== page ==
“When the first album hit, the first two things were pay off my student loans and buy me an Explorer,” he says. “That was the car that turned me into a truck guy, because up until that point, I loved cars. I got the Explorer, and I really haven’t driven [any cars] except the Karmann Ghia.”

Rucker loved the size of the Explorer. “Maybe it’s just me, but when I’m in a truck, I feel safer. When I’m driving the Karmann Ghia, I’m so looking out for everybody around me,” he says, laughing. “That car is a small car. When I’m in these trucks, you just feel safer.”



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Rucker kept the Explorer for a couple years and then got an Expedition. “When I got the Explorer, I lived in Columbia, South Carolina. About a year after I got it, I moved to Charleston. That was how I moved and how I got everywhere,” he says. “Those cars were so good to me. I only made one trip with my clothes.”

The Explorer was also great for carrying music gear. “When you go to the studio and some local gig, you just throw your amp in the back and you go play. That was perfect for being in the band,” he says. “When I got the Explorer, it was, ‘Wow, I should have had one of these for a long time.’ It was a great vehicle for what I needed.”

Favorite road trip

Rucker has many favorite road trips, including one with roommate, best friend, and bass player Dean Felber. “We took his old blue Ford station wagon to High Point [North Carolina], and we got eight guys in that car,” he recalls.

Another favorite trip was spring break during college when he drove from Columbia, South Carolina, to Key West. “We had a little two-door Hyundai, and we had five guys in there, 5-foot-11 or over, a couple guys were 6-foot-4 or 6-foot-5, and all of our luggage.”

Although Rucker says it was a “very uncomfortable time,” he still has fond memories of that stage of his life. “We were in college,” he says. “We didn’t have a place to stay in Key West; we basically slept in the car. Five great friends who were doing one thing—just trying to have a good time, and we did. It was Mark and Dean, the bass player and guitar player of the band, and a couple of other guys from college.”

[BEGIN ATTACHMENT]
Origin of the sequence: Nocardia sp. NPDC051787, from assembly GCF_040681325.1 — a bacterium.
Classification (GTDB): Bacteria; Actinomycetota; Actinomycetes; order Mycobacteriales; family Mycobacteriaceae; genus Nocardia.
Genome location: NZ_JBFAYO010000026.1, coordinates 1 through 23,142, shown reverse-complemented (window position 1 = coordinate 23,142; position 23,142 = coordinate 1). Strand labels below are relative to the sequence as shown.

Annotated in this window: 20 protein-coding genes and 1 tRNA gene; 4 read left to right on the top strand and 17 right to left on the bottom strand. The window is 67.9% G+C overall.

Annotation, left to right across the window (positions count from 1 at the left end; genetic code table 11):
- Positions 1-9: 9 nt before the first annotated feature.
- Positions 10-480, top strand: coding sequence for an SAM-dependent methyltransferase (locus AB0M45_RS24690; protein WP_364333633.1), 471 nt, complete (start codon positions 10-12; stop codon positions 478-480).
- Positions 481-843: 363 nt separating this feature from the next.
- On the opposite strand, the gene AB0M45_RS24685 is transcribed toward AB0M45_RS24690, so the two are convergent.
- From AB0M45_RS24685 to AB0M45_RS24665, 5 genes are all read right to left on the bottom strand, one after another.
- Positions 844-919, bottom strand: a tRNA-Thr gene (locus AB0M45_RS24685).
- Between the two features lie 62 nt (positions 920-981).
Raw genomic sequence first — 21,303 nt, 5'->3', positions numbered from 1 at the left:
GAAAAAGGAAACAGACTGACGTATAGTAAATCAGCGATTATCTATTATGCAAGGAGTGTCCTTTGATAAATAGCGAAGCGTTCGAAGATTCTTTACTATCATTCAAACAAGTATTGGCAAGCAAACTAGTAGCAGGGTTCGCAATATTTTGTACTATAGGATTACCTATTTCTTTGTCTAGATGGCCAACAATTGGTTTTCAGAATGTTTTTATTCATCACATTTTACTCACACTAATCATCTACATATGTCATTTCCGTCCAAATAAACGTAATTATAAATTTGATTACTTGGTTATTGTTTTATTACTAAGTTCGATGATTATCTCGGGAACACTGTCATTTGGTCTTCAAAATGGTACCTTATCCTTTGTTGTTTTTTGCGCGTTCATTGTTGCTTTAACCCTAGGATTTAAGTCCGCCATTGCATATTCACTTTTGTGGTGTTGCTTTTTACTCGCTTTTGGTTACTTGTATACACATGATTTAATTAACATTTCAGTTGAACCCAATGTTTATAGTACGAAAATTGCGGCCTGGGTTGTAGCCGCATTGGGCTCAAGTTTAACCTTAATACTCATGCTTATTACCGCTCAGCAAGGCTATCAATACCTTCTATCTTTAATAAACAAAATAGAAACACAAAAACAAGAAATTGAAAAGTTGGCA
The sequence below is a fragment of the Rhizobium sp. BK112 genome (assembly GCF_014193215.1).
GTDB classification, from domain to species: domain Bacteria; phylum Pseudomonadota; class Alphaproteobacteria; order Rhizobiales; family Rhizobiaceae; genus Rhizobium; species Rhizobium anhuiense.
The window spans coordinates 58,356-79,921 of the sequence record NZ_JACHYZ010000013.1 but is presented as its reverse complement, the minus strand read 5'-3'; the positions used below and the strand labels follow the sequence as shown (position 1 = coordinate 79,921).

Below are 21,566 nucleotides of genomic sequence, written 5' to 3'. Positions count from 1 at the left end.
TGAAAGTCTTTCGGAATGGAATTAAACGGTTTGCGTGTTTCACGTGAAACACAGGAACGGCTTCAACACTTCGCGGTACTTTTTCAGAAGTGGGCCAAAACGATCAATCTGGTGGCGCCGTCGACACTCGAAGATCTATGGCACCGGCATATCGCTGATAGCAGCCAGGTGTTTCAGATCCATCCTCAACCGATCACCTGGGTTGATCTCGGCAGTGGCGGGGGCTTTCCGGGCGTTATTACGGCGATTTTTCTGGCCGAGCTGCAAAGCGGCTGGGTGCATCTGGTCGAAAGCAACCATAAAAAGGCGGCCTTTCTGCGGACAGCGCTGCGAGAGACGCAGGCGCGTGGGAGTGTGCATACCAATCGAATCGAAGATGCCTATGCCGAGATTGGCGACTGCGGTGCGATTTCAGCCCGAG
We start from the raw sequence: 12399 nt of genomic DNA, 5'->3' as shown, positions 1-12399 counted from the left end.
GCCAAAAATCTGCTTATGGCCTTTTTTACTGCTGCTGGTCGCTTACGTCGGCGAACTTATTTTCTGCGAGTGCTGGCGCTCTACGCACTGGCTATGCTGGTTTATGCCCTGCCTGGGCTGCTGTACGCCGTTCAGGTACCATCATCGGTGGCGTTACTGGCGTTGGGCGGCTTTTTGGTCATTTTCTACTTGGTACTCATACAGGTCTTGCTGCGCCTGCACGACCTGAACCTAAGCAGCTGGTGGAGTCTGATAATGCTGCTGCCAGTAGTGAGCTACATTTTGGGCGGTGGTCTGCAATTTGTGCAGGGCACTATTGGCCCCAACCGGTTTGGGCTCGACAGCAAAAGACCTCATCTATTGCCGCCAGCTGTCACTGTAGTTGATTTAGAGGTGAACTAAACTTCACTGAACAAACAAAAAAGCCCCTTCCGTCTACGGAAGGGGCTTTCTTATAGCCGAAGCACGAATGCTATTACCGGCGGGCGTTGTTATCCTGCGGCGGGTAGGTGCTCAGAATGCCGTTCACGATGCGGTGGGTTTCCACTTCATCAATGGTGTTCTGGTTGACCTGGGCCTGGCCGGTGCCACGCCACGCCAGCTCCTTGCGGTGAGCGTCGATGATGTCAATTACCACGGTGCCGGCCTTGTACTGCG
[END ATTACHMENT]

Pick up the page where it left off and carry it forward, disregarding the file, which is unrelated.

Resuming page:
It was during his sophomore year in college, and what made the trip special wasn’t the scenery outside; it was what was going on inside the car. “It was bonding, and we had the luggage in our laps in the back seats the whole time,” he says. “Everybody’s complaining but having a blast. It was just one of those memories that you have and you think about years later and you smile. “

The When Was the Last Time Album and the “Summer Plays On” Tour

Rucker went on tour yesterday with Lady Antebellum on the “Summer Plays On” tour. He’s also supporting his new country album When Was the Last Time.

“I think it’s the best record I’ve made,” he says. “For me, it’s always about the songs. You make a record, and it’s doing great for me; I’m still loving country music.”



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He still plays up to six shows a year with Hootie & the Blowfish, most of them for charity. “But I’ve always been a huge fan of country music, and said, ‘Someday, I’m going to get me a country record, and [I] finally got to do it,” he says of his crossover into the country genre.

Rucker’s show on SiriusXM’s PGA TOUR channel

In another unique crossover in Rucker’s career, last year he became a radio host of his own monthly radio show on golf. For as long as he’s been a musician, Rucker has also been an avid golfer and fan.

“The president of Sirius was a fan and knew about my love for golf and said, ‘It’d be a great idea if we did a golf show,'” Rucker says.

It took Rucker some time to finally decide on doing the show. “We went around about it for about a year, like, ‘I don’t know.’ And finally, it’s been a blast,” he says.

Rucker’s enjoyed having guests such as Steve Stricker and the legendary Jack Nicklaus. “It’s a challenge. I’ve got to get up there and talk for an hour about golf. But I love the challenge of not doing music, even though I have all kinds of music guests on the show, but we talk about golf.”

For more information on Rucker’s album and tour dates, please visit DariusRucker.com.